looking for a way to protect myself against divination with the least amount of ressources

I am a fairly high-level wizard. I could learn mind blank or nondetection, or use an amulet of protection against detection and location, But 8th level slots are too valuable, burning 25gp every day is annoying, and I don’t want to use an attunement slot on this. Is there anything that I can do? I was thinking of using the simulacrum of a monster or summoning and binding an outsider with the right ability, but the simulacrum ability would have to be at-will or not be a spell because simulacrums don’t get spells back, and the summoned outsider must be cr 9 or less. Is there anything in the monster manual that would fit? Or any other solution I could use?

Can you stealth against tremorsense?

I am confused to the interaction between the monster special ability tremorsense and skills of perception and stealth.

Specifically what my issue is that tremorsense gets to "automatically pinpoint the location of anything that is in contact with the ground".

When reading the perception rules you have "Creatures with the tremorsense special quality have a +8 bonus on Perception checks against creatures touching the ground and automatically make any such checks within their range".

The action for perception is "Most Perception checks are reactive, made in response to observable stimulus. Intentionally searching for stimulus is a move action." This could also be worded as "Most perception checks are automatic". Now this doesnt include pinpoint, which does matter?

So the automatically part is talking about the action to make the check, they dont have to focus or take time, it just happens. This is further supported by perception getting a bonus of +8 as long as both are touching the ground, otherwise, why bother giving a bonus to notice things if you are always successful in noticing things touching the ground within your range?

So, could you use stealth to sneak up on something ONLY using tremorsense?

Does the paladin’s Divine Health feature protect against both common and magical diseases?

By 3rd level, a Paladin gains the following ability (PHB, pg. 85):

Divine Health: The divine magic flowing through you makes you immune to disease.

Does this protect against both common AND magical disease?

There is no differentiation between the two. Disease is simply disease in the relevant entries (which I can’t find anymore). A few spells afflict you with disease; sickly common folk may be diseased, and certain magical aura’s on enemies may inflict a diseased state. Since these all count under the ‘Disease’ umbrella, and the Paladin trait simply says a magical energy is making you immune to disease… I assume this is read as “Immune to [all] disease.”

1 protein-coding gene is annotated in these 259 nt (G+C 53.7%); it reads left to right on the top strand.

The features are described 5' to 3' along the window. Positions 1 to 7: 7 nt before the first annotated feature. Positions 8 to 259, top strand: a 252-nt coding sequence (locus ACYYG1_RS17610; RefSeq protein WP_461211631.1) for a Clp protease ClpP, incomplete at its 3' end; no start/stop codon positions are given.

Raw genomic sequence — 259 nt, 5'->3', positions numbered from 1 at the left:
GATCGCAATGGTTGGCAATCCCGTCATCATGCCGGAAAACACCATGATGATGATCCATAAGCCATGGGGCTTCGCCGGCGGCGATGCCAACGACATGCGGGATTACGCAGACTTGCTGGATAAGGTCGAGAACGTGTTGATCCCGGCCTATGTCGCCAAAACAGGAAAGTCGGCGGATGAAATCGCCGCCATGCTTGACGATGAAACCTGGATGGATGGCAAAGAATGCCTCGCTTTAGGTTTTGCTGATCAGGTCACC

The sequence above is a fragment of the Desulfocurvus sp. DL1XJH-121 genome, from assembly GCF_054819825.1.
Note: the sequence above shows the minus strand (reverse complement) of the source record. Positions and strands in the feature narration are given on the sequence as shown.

I think my DM is consistently faking dice rolls for saves against a specific spell; how do I call my DM out?

I’ve been watching one of our players repeatedly cast toll the dead (Xanathar’s Guide to Everything, p. 169), across seven sessions, and a dozen different combat encounters, and the DM has never once allowed her to do any damage with the cantrip. She has a spell save DC of 16, yet our DM always “mysteriously” rolls the saving throw.

Obviously, “just quit the game”, “that group is not for you”, are the answers most folks will immediately suggest, but I’m not the one playing a warlock and I feel like telling her to quit would be awfully rude of me. She’s a really quiet and shy person, and I can’t help feeling like someone needs to stand up and defend her. Last session she looked like she was on the verge of tears.

Anyone have a creative method of calling your DM out for being a dice cheat in front of the entire group? I’m really disgusted by his behavior and I’m guessing that statistically speaking the permutation is so large by this point that his monsters have won the powerball ten times over.

How would three level tens fare against a CR 14 False Hydra

I’m currently writing a one-shot adventure to run with my friends that has a false hydra as the final boss. I found the stat sheet for it here I’m planning on using the adult form with only three heads. Do you think that this thing is beatable with this party? Or will I need to bump it down a notch?